This PIC was receiving information over a serial connection, then sending it on to the host via USB. Communication sometimes stalled. This was traced back to happening after a full 16 byte packet was sent, then no more data available. Windows kept the 16 bytes without passing them up to the application.

We temporarily kludged around this by having the serial data stream contain NULL commands occasionally when nothing else was going on. These are only 1 byte long. If the above case happened, Windows would keep the 16 bytes. Then a packet would come along shortly containing only the NULL command byte. Since that is not a full packet, Windows considers that the end of immediate data and releases the accumulated 17 bytes to the applications.

When I get back next week, I'll fix my PIC 18 USB code to send a empty packet whenever the previous packet was full and there is nothing new to send. Then it will NACK subsequent IN tokens. Currently it NACKs IN tokens whenever it doesn't have anything immediate to send.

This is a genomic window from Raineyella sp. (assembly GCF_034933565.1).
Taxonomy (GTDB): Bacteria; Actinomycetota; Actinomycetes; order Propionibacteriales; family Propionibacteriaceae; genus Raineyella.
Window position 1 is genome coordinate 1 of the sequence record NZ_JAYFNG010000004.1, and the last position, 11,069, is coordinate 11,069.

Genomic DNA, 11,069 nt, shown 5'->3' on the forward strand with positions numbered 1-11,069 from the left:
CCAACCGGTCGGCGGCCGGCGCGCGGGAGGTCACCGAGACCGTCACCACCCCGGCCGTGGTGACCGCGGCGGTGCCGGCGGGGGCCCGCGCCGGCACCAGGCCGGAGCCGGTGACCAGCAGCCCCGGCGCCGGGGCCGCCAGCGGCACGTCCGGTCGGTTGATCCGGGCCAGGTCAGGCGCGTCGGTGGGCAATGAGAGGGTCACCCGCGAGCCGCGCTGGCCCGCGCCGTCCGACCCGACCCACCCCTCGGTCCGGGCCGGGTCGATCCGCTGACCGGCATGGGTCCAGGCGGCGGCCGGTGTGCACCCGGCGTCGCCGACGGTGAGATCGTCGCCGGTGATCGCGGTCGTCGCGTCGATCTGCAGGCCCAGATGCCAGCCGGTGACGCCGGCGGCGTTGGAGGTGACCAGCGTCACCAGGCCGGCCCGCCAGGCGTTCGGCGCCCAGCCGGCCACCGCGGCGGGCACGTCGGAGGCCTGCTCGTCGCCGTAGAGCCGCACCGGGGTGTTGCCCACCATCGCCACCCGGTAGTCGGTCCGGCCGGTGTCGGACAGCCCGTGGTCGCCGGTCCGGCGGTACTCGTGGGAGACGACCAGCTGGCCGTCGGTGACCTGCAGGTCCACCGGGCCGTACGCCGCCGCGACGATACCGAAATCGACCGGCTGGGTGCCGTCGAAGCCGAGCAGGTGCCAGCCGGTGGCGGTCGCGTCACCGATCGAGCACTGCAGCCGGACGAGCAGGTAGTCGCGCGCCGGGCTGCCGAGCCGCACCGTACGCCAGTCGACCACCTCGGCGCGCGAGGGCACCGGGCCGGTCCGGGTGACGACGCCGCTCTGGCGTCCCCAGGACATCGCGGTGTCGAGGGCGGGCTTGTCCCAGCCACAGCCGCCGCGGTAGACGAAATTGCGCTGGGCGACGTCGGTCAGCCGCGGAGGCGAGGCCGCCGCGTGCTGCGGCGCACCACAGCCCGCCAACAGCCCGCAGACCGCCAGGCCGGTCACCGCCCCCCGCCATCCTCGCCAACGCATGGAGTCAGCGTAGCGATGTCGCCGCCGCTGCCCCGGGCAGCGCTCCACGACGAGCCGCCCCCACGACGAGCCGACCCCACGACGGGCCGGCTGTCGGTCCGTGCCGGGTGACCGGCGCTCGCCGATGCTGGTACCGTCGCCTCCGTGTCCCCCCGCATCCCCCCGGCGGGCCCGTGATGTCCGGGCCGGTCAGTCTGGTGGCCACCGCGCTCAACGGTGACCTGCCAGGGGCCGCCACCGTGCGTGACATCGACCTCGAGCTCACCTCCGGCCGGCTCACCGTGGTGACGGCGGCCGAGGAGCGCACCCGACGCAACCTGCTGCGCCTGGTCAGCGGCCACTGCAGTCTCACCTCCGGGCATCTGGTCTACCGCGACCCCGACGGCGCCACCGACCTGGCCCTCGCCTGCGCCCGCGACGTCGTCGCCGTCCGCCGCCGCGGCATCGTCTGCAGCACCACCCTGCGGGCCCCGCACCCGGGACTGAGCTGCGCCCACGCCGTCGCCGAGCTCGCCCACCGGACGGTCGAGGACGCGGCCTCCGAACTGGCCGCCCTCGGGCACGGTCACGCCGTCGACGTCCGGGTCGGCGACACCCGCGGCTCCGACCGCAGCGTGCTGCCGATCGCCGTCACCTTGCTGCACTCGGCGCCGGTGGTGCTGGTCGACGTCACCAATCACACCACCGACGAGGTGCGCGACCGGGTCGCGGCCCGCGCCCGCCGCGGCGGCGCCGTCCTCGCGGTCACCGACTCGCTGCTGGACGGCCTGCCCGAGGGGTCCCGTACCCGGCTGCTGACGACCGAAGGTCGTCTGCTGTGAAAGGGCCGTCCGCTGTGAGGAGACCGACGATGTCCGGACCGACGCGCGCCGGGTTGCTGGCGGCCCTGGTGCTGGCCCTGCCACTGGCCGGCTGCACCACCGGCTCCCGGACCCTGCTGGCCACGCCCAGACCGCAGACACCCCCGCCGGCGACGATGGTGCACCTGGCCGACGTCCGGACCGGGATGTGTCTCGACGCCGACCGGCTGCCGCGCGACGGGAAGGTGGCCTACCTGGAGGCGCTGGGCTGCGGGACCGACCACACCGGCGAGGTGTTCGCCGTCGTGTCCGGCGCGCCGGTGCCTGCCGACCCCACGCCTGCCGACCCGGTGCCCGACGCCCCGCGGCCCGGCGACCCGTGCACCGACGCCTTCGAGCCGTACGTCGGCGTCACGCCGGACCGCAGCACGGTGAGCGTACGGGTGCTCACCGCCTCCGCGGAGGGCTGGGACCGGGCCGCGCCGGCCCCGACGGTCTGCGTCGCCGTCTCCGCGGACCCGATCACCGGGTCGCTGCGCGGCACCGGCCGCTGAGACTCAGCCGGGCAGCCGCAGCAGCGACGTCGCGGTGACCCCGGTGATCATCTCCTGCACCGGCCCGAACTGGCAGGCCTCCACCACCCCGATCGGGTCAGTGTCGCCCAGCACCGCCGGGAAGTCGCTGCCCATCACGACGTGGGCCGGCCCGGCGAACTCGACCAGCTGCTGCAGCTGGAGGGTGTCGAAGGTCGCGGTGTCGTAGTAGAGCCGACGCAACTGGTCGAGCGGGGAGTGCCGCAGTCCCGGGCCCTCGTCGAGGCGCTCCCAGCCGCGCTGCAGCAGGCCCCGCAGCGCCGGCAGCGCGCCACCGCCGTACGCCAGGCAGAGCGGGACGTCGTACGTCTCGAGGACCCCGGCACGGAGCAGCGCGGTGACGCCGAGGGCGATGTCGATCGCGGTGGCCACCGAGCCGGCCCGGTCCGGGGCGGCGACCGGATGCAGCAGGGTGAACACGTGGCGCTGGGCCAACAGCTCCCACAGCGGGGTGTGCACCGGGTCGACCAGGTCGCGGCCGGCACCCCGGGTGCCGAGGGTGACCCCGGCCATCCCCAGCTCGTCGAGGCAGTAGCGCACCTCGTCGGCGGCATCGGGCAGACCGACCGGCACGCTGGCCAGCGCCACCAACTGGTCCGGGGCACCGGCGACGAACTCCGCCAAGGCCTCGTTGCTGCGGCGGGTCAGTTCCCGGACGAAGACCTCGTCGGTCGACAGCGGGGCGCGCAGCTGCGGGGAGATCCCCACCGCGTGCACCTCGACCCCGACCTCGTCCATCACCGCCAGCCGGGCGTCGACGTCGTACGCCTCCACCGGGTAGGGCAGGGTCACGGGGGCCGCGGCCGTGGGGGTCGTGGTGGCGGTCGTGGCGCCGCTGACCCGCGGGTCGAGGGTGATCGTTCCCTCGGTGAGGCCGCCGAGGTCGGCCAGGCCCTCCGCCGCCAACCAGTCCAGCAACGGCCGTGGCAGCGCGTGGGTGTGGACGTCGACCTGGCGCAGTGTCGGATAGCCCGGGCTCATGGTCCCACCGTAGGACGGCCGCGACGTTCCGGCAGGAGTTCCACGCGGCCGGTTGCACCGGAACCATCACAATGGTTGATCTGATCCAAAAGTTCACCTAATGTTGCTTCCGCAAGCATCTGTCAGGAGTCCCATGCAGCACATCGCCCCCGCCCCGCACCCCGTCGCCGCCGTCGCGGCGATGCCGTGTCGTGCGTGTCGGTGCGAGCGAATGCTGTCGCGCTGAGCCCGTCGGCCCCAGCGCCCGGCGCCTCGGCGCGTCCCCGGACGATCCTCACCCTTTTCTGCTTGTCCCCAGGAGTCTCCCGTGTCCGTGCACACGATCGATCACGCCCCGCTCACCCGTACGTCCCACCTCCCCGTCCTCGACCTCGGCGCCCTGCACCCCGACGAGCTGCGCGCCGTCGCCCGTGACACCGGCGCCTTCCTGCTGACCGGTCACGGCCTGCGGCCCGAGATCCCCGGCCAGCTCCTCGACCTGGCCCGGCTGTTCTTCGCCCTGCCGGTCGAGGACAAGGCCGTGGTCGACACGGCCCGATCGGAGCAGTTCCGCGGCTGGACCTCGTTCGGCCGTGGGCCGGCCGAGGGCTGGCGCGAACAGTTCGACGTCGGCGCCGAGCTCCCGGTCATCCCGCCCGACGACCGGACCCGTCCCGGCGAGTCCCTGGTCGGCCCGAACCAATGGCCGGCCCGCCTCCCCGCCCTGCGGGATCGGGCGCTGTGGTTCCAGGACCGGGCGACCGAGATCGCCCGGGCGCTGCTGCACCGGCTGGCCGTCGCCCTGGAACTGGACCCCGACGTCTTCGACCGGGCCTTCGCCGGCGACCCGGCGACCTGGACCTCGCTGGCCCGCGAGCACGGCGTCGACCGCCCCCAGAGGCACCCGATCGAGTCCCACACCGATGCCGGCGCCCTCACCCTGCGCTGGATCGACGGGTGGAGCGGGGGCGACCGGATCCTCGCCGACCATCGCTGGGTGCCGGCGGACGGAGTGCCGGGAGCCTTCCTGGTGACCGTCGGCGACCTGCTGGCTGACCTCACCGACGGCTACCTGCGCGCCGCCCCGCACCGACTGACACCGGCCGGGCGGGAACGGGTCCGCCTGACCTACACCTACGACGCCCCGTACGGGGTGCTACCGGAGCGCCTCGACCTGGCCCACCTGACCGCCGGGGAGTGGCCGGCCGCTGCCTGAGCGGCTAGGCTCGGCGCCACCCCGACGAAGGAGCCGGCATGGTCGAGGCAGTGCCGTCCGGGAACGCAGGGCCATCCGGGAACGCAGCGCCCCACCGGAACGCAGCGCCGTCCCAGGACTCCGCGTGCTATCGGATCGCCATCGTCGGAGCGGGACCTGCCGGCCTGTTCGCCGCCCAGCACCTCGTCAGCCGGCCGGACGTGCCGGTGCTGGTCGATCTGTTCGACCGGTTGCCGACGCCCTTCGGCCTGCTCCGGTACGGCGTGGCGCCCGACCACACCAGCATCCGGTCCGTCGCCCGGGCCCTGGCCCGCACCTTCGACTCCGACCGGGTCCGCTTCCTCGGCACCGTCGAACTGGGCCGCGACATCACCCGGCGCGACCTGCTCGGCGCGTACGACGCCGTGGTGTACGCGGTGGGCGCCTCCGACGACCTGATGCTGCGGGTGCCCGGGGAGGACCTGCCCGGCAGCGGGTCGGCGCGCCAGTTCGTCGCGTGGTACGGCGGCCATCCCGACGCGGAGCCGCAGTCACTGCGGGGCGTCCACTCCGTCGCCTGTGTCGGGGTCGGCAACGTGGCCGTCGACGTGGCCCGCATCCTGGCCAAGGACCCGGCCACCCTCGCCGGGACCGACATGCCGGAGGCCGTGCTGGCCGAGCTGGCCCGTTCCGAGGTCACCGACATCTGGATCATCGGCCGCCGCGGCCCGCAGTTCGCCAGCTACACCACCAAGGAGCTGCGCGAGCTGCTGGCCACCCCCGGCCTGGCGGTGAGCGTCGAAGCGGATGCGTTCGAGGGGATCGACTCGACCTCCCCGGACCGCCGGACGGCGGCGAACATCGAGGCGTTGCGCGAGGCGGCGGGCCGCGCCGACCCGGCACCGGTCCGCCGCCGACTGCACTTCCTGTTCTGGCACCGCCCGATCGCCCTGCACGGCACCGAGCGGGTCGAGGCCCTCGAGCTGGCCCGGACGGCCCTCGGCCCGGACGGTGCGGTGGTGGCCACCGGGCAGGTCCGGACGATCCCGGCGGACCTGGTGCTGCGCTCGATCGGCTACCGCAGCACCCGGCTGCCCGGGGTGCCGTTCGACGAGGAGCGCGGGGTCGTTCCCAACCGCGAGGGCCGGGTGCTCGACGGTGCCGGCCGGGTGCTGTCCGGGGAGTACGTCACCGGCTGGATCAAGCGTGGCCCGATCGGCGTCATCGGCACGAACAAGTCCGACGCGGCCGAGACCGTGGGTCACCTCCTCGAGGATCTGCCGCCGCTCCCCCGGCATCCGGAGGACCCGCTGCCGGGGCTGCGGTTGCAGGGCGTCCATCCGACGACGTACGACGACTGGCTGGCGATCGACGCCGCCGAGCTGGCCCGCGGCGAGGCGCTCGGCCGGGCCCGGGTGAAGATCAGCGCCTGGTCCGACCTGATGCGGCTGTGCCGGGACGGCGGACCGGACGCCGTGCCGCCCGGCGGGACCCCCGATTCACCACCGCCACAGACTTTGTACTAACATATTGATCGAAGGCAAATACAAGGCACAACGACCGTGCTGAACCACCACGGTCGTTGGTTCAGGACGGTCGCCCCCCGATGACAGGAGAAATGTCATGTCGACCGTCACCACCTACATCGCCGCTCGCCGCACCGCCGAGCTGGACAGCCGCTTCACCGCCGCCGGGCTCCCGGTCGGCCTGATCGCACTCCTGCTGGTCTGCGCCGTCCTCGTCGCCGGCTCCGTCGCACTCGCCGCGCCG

Since I haven't made the change yet, I can't say for sure that this was the problem and that the intended solution addresses it. However, the occasional NULL command workaround worked, and the USB spec does seem to agree that you should send a non-full packet whenever there is no more immediate data.

I still don't understand why NACKing the next IN token doesn't convey the same information, but apparently it doesn't.


I have meanwhile fixed my PIC 18 USB stack. It now sends one zero-length packet if the previous packet was full length, and there is nothing immediately available to send. After non-full-length packets, which includes the deliberate zero-length packets, with nothing immediate to send, IN tokens are NACKed as before. I believe this is now following the letter of the USB spec. A USB analyzer shows the correct sequence of packets according to this interpretation.